After Khokhlova and Novitski is a small group that is a level behind. Italian champions Federica Faiella and Massimo Scali's fifth-place showing at worlds solidified their place at No. 6 in the rankings. That performance was easily their most impressive of the year.
The other teams in the same class as Faiella and Scali are Meryl Davis and Charlie White of the U.S. and Nathalie Pechalat and Fabian Bourzat of France. Davis and White's free dance pushed them past the French team into sixth place at worlds. It also positioned them at No. 7 in the rankings, with Pechalat and Bourzat one behind.
The U.S. is the only country with three teams in the top 10. The third American duo is Emily Samuelson and Evan Bates, the 2008 world junior champions. It is hard to place exactly where these two should sit in the standings. They were certainly ahead of the competition this year at the junior level, despite finishing behind Maria Monko and Ilia Tkachenko at the Junior Grand Prix Final. But their only senior competition was at the U.S. championships, where they finished fourth behind Belbin and Agosto, Davis and White, and Kimberly Navarro and Brent Bommentre. Navarro and Bommentre finished 12th at worlds and moved up two spots, to No. 15, in the rankings. Those numbers make Samuelson and Bates' placement a little high. But the senior teams are certainly not looking forward to the addition of another promising ice dance couple from the United States joining their ranks. Samuelson and Bates will certainly have an impact when they make that jump.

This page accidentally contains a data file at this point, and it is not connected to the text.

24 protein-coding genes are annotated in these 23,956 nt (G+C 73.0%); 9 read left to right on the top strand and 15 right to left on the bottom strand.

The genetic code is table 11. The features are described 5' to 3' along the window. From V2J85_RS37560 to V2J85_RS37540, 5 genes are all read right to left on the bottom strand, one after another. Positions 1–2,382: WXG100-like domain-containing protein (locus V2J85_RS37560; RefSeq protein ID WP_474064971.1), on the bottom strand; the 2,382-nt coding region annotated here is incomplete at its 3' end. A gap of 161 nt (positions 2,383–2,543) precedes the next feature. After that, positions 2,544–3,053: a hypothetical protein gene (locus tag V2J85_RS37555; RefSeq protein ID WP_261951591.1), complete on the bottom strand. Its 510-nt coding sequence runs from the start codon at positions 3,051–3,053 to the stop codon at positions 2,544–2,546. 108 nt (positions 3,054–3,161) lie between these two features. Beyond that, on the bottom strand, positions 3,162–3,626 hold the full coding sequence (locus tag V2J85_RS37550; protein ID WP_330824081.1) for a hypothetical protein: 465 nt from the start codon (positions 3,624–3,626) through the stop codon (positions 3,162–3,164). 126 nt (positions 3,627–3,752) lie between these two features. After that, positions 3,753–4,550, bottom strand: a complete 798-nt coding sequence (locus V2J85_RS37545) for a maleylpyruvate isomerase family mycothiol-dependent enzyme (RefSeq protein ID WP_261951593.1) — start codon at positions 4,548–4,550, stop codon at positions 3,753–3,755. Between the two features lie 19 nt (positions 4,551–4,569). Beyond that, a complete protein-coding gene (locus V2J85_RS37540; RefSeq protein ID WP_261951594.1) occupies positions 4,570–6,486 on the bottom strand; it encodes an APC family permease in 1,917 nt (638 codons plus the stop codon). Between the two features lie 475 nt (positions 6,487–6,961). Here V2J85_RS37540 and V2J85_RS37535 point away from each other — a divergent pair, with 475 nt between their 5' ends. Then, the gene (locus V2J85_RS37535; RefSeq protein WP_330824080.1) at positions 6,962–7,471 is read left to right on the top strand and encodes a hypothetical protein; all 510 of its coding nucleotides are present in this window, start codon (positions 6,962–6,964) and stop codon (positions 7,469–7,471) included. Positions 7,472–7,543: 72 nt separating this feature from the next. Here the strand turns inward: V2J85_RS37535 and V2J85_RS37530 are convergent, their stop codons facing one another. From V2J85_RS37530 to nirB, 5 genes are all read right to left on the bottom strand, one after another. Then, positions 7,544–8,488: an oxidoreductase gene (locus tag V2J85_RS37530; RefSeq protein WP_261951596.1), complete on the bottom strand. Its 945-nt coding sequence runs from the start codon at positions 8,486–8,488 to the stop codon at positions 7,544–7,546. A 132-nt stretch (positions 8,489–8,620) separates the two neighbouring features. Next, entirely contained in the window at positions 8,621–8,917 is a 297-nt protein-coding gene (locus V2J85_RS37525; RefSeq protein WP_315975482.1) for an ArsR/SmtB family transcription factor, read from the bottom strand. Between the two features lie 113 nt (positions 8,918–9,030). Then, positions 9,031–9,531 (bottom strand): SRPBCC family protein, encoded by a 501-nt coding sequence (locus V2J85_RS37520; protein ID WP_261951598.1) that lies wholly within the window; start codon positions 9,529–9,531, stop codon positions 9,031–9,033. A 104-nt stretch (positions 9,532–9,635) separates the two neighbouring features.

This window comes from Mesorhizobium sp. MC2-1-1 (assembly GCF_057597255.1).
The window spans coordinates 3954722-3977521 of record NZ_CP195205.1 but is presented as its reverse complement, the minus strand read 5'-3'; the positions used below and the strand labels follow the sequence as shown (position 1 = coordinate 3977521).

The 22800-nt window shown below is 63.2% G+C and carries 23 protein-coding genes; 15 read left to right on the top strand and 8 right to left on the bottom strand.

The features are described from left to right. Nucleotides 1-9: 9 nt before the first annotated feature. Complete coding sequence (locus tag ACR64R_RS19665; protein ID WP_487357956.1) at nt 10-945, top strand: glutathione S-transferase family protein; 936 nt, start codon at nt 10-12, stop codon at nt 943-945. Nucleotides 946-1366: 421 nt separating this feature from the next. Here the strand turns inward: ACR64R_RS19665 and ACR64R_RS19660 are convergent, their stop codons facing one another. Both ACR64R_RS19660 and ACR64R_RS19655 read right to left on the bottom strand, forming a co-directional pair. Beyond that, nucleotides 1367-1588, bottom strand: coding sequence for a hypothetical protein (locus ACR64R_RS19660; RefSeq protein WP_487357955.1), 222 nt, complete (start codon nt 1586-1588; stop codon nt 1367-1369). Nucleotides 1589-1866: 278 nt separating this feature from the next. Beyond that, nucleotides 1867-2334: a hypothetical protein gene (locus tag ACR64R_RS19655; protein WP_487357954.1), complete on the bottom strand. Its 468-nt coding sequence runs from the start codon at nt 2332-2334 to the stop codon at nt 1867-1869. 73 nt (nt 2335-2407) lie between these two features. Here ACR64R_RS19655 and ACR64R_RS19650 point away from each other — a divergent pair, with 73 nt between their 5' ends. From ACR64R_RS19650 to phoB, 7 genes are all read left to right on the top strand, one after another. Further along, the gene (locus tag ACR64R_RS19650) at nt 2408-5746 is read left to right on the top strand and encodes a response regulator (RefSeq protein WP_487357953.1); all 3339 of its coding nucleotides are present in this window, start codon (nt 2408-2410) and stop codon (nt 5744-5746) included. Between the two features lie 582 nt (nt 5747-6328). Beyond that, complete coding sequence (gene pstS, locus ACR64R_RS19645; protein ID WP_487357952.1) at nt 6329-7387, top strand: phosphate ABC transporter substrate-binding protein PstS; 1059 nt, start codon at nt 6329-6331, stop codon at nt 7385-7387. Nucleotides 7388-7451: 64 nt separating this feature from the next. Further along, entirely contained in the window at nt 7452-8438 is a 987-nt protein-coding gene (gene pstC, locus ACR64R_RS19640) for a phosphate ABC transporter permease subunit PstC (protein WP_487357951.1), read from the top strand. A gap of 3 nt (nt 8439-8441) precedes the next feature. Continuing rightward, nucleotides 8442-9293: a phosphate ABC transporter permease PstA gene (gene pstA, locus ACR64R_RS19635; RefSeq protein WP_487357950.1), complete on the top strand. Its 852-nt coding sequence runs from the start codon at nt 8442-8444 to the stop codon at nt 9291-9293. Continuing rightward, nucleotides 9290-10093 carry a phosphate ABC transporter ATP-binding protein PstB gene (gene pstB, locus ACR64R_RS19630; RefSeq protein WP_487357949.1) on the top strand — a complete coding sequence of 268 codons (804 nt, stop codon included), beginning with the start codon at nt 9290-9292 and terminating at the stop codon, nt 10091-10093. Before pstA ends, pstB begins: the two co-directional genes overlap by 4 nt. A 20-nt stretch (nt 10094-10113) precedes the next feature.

As for Navarro and Bommentre, they made huge strides in 2007-08, earning their first international medal (bronze) at the Four Continents. And as mentioned above, several of the teams ranked ahead of them are junior teams that are untested against the world's best. Right now, Navarro and Bommentre are probably better than their 15th-place standing.
Rounding out the top 10 are Great Britain's Sinead Kerr and John Kerr. Their eighth-place finish at worlds was a career-best, and it also helped them solidify their place in the top 10 in the rankings.
Anna Cappellini and Luca Lanotte of Italy and Ekaterina Bobrova and Dmitri Soloviev of Russia each moved up one place, to 11th and 12th, respectively. They are followed by two junior Russian teams -- Kristina Gorshkova and Vitali Butikov (13th) and Monko and Tkachenko (14th).
The final mover of the week were Israel's brother-and-sister combo, Alexandra Zaretski and Roman Zaretski. The team that finished a career-best ninth at worlds moved up two places overall, to No. 17. With the back of the rankings very bunched up, the Zaretskis can easily be considered in the same class as Cappellini and Lanotte, Bobrova and Soloviev, and Navarro and Bommentre.
The junior teams -- Samuelson and Bates, Gorshkova and Butikov, and Monko and Tkachenko -- are joined by Canada's Vanessa Crone and Paul Poirier and America's Madison Hubbell and Keiffer Hubbell in the top 20. Crone and Poirier are at No. 16, and the Hubbells, another brother-and-sister team, are No. 20. This is a very strong set of young dancers, and they all have the potential to defend and improve their ranking next year.
The final teams in the top 20 are Melissa Gregory and Denis Petukhov of the U.S. (18th), who were top 10-caliber before getting injured last November, and Pernelle Carron and Mathieu Jost of France (19th).